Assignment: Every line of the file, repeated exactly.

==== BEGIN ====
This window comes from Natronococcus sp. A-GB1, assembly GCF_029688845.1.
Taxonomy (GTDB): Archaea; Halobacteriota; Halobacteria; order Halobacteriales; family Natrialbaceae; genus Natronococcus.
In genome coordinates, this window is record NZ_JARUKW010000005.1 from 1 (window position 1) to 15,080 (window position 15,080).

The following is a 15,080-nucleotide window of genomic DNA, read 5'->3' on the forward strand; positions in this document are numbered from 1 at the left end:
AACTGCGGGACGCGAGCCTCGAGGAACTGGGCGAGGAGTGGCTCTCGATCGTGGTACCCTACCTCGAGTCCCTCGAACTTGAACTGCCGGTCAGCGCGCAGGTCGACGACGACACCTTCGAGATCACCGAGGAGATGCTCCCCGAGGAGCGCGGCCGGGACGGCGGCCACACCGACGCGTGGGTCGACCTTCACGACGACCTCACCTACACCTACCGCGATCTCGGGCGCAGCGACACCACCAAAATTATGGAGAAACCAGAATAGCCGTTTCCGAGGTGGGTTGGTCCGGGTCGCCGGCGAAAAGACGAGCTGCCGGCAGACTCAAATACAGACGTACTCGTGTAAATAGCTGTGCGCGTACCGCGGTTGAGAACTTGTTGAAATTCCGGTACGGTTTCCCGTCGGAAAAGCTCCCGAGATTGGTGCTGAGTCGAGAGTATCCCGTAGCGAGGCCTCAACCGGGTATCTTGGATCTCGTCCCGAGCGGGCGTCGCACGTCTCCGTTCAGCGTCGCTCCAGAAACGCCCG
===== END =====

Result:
This window comes from Natronococcus sp. A-GB1, assembly GCF_029688845.1.
Taxonomy (GTDB): Archaea; Halobacteriota; Halobacteria; order Halobacteriales; family Natrialbaceae; genus Natronococcus.
In genome coordinates, this window is record NZ_JARUKW010000005.1 from 1 (window position 1) to 15,080 (window position 15,080).

The following is a 15,080-nucleotide window of genomic DNA, read 5'->3' on the forward strand; positions in this document are numbered from 1 at the left end:
AACTGCGGGACGCGAGCCTCGAGGAACTGGGCGAGGAGTGGCTCTCGATCGTGGTACCCTACCTCGAGTCCCTCGAACTTGAACTGCCGGTCAGCGCGCAGGTCGACGACGACACCTTCGAGATCACCGAGGAGATGCTCCCCGAGGAGCGCGGCCGGGACGGCGGCCACACCGACGCGTGGGTCGACCTTCACGACGACCTCACCTACACCTACCGCGATCTCGGGCGCAGCGACACCACCAAAATTATGGAGAAACCAGAATAGCCGTTTCCGAGGTGGGTTGGTCCGGGTCGCCGGCGAAAAGACGAGCTGCCGGCAGACTCAAATACAGACGTACTCGTGTAAATAGCTGTGCGCGTACCGCGGTTGAGAACTTGTTGAAATTCCGGTACGGTTTCCCGTCGGAAAAGCTCCCGAGATTGGTGCTGAGTCGAGAGTATCCCGTAGCGAGGCCTCAACCGGGTATCTTGGATCTCGTCCCGAGCGGGCGTCGCACGTCTCCGTTCAGCGTCGCTCCAGAAACGCCCG